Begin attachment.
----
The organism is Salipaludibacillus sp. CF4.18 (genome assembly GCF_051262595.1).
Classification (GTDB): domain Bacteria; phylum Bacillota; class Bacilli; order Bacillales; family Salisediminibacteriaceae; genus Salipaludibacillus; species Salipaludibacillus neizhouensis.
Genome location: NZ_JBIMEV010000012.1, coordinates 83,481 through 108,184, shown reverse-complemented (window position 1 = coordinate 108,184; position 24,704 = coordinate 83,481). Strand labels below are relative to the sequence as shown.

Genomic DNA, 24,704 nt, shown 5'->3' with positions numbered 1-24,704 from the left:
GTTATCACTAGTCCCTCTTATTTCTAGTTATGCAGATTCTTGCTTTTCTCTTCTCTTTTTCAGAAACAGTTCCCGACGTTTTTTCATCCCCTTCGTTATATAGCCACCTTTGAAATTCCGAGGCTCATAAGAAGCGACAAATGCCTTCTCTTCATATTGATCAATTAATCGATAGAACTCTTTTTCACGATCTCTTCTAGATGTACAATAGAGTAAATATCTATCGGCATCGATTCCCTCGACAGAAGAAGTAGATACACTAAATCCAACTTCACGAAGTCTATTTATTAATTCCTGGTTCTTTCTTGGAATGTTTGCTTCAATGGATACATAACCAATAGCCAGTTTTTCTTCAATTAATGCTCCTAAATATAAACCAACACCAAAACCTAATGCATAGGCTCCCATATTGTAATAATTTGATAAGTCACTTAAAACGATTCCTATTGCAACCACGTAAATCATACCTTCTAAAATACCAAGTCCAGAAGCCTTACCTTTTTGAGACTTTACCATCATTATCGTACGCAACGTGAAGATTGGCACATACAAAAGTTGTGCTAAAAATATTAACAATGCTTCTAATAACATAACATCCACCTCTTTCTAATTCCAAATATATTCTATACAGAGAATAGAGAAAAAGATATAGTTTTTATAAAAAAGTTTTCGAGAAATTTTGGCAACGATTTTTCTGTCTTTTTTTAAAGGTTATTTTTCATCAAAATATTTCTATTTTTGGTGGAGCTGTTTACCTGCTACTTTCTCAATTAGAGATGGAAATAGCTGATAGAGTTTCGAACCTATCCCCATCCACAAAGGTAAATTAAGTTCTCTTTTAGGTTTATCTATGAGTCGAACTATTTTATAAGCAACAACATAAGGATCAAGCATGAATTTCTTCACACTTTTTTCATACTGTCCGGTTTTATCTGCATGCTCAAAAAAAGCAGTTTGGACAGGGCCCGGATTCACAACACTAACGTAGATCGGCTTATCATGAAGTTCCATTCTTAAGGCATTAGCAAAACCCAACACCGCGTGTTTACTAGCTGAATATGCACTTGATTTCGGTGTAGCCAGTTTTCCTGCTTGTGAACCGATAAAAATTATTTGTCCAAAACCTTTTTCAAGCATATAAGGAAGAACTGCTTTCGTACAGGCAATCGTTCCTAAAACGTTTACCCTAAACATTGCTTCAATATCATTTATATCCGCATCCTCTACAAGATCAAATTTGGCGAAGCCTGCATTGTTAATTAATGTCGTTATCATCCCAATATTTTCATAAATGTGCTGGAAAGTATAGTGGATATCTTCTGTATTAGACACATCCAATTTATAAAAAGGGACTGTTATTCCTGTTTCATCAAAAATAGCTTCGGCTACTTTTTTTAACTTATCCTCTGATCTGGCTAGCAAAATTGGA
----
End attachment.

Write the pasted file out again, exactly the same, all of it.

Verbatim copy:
The organism is Salipaludibacillus sp. CF4.18 (genome assembly GCF_051262595.1).
Classification (GTDB): domain Bacteria; phylum Bacillota; class Bacilli; order Bacillales; family Salisediminibacteriaceae; genus Salipaludibacillus; species Salipaludibacillus neizhouensis.
Genome location: NZ_JBIMEV010000012.1, coordinates 83,481 through 108,184, shown reverse-complemented (window position 1 = coordinate 108,184; position 24,704 = coordinate 83,481). Strand labels below are relative to the sequence as shown.

Genomic DNA, 24,704 nt, shown 5'->3' with positions numbered 1-24,704 from the left:
GTTATCACTAGTCCCTCTTATTTCTAGTTATGCAGATTCTTGCTTTTCTCTTCTCTTTTTCAGAAACAGTTCCCGACGTTTTTTCATCCCCTTCGTTATATAGCCACCTTTGAAATTCCGAGGCTCATAAGAAGCGACAAATGCCTTCTCTTCATATTGATCAATTAATCGATAGAACTCTTTTTCACGATCTCTTCTAGATGTACAATAGAGTAAATATCTATCGGCATCGATTCCCTCGACAGAAGAAGTAGATACACTAAATCCAACTTCACGAAGTCTATTTATTAATTCCTGGTTCTTTCTTGGAATGTTTGCTTCAATGGATACATAACCAATAGCCAGTTTTTCTTCAATTAATGCTCCTAAATATAAACCAACACCAAAACCTAATGCATAGGCTCCCATATTGTAATAATTTGATAAGTCACTTAAAACGATTCCTATTGCAACCACGTAAATCATACCTTCTAAAATACCAAGTCCAGAAGCCTTACCTTTTTGAGACTTTACCATCATTATCGTACGCAACGTGAAGATTGGCACATACAAAAGTTGTGCTAAAAATATTAACAATGCTTCTAATAACATAACATCCACCTCTTTCTAATTCCAAATATATTCTATACAGAGAATAGAGAAAAAGATATAGTTTTTATAAAAAAGTTTTCGAGAAATTTTGGCAACGATTTTTCTGTCTTTTTTTAAAGGTTATTTTTCATCAAAATATTTCTATTTTTGGTGGAGCTGTTTACCTGCTACTTTCTCAATTAGAGATGGAAATAGCTGATAGAGTTTCGAACCTATCCCCATCCACAAAGGTAAATTAAGTTCTCTTTTAGGTTTATCTATGAGTCGAACTATTTTATAAGCAACAACATAAGGATCAAGCATGAATTTCTTCACACTTTTTTCATACTGTCCGGTTTTATCTGCATGCTCAAAAAAAGCAGTTTGGACAGGGCCCGGATTCACAACACTAACGTAGATCGGCTTATCATGAAGTTCCATTCTTAAGGCATTAGCAAAACCCAACACCGCGTGTTTACTAGCTGAATATGCACTTGATTTCGGTGTAGCCAGTTTTCCTGCTTGTGAACCGATAAAAATTATTTGTCCAAAACCTTTTTCAAGCATATAAGGAAGAACTGCTTTCGTACAGGCAATCGTTCCTAAAACGTTTACCCTAAACATTGCTTCAATATCATTTATATCCGCATCCTCTACAAGATCAAATTTGGCGAAGCCTGCATTGTTAATTAATGTCGTTATCATCCCAATATTTTCATAAATGTGCTGGAAAGTATAGTGGATATCTTCTGTATTAGACACATCCAATTTATAAAAAGGGACTGTTATTCCTGTTTCATCAAAAATAGCTTCGGCTACTTTTTTTAACTTATCCTCTGATCTGGCTAGCAAAATTGGA